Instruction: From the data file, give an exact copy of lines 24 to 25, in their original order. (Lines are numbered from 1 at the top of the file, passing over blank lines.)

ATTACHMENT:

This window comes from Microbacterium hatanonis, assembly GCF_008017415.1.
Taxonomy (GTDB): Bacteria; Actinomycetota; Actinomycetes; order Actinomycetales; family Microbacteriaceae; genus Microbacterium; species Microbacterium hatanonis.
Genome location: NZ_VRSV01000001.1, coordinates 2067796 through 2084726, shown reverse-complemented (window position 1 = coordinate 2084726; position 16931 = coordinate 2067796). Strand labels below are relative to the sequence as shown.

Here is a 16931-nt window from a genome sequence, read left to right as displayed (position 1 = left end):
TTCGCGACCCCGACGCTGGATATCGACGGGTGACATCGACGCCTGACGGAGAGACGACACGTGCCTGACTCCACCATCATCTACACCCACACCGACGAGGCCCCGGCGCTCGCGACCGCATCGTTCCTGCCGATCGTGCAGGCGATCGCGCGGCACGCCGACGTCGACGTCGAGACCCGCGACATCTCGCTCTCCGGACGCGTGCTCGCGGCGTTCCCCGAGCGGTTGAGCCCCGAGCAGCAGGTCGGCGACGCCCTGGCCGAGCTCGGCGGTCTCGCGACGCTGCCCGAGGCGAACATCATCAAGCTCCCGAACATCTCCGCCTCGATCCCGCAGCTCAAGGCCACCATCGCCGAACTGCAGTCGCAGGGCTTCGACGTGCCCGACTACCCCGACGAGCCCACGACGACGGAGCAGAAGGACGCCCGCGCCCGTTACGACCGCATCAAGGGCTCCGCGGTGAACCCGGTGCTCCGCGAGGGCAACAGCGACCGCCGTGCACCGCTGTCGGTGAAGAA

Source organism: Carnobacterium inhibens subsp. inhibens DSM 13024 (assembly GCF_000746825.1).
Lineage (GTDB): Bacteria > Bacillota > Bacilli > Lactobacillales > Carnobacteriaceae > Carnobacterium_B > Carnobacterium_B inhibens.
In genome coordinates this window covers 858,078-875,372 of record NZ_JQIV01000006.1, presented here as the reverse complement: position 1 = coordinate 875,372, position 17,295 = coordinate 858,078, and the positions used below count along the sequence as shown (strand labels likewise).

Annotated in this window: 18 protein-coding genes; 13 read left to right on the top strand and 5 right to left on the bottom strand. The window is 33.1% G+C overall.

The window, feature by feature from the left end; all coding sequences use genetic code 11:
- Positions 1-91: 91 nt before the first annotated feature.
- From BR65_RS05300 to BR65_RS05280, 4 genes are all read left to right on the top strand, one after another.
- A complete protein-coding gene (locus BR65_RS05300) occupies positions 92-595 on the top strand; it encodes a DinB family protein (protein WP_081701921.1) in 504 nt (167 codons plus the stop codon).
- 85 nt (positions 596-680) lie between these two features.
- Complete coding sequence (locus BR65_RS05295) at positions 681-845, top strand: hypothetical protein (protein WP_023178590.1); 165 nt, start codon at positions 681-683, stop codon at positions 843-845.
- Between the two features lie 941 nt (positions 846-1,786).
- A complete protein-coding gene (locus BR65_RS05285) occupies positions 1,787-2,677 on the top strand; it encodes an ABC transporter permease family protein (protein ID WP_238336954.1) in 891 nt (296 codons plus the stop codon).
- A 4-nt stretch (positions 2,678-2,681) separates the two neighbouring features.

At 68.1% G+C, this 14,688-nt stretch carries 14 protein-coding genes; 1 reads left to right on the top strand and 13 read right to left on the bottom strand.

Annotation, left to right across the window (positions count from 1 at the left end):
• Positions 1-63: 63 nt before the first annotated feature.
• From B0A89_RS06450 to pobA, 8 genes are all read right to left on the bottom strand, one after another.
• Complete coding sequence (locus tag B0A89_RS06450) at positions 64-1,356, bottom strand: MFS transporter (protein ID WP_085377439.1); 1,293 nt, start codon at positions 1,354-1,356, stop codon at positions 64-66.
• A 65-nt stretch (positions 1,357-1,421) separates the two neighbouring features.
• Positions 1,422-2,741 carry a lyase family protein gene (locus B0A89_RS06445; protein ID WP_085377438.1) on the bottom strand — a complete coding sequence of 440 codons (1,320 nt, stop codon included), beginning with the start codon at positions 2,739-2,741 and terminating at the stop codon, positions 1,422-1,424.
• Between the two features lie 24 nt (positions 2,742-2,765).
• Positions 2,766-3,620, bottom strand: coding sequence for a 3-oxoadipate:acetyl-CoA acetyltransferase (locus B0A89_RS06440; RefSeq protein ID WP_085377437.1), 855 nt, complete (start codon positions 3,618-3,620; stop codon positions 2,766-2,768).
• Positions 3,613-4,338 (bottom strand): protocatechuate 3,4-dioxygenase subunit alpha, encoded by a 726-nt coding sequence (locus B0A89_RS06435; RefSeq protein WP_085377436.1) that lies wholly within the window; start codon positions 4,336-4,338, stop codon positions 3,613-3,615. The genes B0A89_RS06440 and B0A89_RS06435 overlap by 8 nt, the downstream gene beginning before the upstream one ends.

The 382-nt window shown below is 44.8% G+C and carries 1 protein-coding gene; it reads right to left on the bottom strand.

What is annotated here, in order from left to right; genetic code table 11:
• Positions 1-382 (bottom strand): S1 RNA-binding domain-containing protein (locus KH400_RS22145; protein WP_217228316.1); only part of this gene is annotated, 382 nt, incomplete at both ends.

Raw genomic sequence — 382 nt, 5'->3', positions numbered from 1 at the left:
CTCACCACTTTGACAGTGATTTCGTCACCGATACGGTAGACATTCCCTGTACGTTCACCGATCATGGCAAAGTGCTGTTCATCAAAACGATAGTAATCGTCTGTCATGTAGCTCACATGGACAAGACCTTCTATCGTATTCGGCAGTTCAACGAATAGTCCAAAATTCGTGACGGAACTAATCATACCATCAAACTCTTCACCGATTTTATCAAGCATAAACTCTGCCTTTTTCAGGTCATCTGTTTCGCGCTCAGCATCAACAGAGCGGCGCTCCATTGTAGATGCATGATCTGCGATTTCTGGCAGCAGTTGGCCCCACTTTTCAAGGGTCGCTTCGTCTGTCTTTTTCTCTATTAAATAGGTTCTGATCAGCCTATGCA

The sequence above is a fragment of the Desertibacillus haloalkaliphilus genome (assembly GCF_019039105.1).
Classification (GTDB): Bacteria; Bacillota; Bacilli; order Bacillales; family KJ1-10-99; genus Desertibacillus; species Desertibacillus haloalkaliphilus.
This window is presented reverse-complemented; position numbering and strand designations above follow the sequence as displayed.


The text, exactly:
• A 65-nt stretch (positions 1,357-1,421) separates the two neighbouring features.
• Positions 1,422-2,741 carry a lyase family protein gene (locus B0A89_RS06445; protein ID WP_085377438.1) on the bottom strand — a complete coding sequence of 440 codons (1,320 nt, stop codon included), beginning with the start codon at positions 2,739-2,741 and terminating at the stop codon, positions 1,422-1,424.